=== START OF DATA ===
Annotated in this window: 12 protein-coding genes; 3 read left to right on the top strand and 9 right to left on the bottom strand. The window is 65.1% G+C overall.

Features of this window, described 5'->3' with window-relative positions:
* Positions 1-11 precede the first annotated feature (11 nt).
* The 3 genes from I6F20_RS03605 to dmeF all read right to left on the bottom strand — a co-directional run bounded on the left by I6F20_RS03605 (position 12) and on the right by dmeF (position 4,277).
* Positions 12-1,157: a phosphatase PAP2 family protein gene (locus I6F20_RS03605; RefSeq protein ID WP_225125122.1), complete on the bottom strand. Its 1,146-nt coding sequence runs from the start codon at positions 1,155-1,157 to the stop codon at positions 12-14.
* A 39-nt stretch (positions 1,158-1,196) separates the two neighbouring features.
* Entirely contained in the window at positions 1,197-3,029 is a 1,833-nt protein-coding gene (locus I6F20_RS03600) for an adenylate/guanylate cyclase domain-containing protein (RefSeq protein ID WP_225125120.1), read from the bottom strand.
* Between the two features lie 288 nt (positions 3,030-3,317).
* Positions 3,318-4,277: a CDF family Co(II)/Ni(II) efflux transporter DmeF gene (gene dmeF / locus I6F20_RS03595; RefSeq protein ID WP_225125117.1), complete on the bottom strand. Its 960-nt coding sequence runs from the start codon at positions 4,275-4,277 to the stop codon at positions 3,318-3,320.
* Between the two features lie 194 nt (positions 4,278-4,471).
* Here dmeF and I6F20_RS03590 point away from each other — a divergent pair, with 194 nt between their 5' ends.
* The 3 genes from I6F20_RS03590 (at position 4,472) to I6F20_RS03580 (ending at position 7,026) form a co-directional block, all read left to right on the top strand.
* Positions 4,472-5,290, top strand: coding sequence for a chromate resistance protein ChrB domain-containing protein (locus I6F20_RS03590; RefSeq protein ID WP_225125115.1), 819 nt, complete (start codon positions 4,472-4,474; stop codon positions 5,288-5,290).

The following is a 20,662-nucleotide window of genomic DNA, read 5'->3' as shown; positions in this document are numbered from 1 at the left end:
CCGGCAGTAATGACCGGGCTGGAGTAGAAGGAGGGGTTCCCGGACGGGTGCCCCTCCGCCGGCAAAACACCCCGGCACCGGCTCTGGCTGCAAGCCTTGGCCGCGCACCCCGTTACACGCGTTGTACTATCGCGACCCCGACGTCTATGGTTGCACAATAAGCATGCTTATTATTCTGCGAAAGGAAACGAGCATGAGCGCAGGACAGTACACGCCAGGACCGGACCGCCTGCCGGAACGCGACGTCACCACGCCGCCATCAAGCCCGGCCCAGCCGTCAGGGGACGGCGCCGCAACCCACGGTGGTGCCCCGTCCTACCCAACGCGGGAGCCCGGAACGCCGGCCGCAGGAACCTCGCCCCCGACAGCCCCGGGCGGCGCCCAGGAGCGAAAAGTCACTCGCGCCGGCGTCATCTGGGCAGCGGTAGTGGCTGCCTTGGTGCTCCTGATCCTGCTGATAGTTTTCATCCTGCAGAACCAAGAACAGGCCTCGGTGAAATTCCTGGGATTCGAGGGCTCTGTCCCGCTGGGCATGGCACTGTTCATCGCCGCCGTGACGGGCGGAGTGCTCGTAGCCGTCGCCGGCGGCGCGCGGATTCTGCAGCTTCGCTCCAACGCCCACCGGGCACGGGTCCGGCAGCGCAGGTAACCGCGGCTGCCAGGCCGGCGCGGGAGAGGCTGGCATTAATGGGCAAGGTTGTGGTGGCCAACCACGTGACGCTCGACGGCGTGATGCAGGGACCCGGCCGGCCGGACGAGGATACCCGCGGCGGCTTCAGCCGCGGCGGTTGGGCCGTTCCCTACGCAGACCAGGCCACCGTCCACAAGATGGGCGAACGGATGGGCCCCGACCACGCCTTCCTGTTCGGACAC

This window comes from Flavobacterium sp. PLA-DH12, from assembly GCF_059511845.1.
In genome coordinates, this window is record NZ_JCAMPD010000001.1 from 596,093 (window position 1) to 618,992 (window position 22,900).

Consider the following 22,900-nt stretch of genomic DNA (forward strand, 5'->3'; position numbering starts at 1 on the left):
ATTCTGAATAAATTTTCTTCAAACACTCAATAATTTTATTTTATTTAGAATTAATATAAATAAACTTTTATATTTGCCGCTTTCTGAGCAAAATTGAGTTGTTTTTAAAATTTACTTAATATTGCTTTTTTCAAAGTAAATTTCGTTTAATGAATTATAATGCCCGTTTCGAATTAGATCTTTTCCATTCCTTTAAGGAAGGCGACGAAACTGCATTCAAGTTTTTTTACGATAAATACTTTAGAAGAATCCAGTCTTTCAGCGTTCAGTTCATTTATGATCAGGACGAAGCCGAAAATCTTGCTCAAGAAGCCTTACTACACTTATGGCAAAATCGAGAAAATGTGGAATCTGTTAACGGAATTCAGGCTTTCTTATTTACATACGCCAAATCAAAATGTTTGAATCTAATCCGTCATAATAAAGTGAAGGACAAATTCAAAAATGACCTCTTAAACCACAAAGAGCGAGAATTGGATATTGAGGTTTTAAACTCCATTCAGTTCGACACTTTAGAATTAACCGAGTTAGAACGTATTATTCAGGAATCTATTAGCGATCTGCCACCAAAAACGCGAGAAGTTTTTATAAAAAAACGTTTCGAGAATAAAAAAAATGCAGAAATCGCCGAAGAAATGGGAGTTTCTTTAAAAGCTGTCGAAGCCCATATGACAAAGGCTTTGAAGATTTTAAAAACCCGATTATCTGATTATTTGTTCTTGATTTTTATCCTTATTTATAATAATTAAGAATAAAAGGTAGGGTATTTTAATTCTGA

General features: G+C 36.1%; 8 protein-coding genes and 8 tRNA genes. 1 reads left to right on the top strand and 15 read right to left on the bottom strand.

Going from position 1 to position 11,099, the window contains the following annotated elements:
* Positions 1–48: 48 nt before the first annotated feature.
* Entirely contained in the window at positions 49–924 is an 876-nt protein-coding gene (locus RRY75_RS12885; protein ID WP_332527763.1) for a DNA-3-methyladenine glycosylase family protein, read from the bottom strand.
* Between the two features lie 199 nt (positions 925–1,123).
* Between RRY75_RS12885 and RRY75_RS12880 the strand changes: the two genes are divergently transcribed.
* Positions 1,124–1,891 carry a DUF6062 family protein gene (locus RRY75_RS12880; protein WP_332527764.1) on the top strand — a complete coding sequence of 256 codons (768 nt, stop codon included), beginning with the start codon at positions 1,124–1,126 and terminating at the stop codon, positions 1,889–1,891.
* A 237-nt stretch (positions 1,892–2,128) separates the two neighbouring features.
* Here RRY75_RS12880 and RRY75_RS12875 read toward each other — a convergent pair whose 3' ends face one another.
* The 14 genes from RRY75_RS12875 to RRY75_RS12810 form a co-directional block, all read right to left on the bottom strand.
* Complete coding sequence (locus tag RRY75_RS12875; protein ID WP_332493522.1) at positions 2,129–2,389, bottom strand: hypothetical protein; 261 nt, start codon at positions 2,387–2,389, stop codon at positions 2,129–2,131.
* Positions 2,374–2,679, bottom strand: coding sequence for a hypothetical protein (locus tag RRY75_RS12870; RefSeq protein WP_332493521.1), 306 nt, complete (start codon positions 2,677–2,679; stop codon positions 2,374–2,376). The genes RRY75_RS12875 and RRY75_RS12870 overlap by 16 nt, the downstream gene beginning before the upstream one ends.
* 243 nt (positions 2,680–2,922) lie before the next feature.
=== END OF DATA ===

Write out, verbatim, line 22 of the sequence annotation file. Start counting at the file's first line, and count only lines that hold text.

* Positions 1–48: 48 nt before the first annotated feature.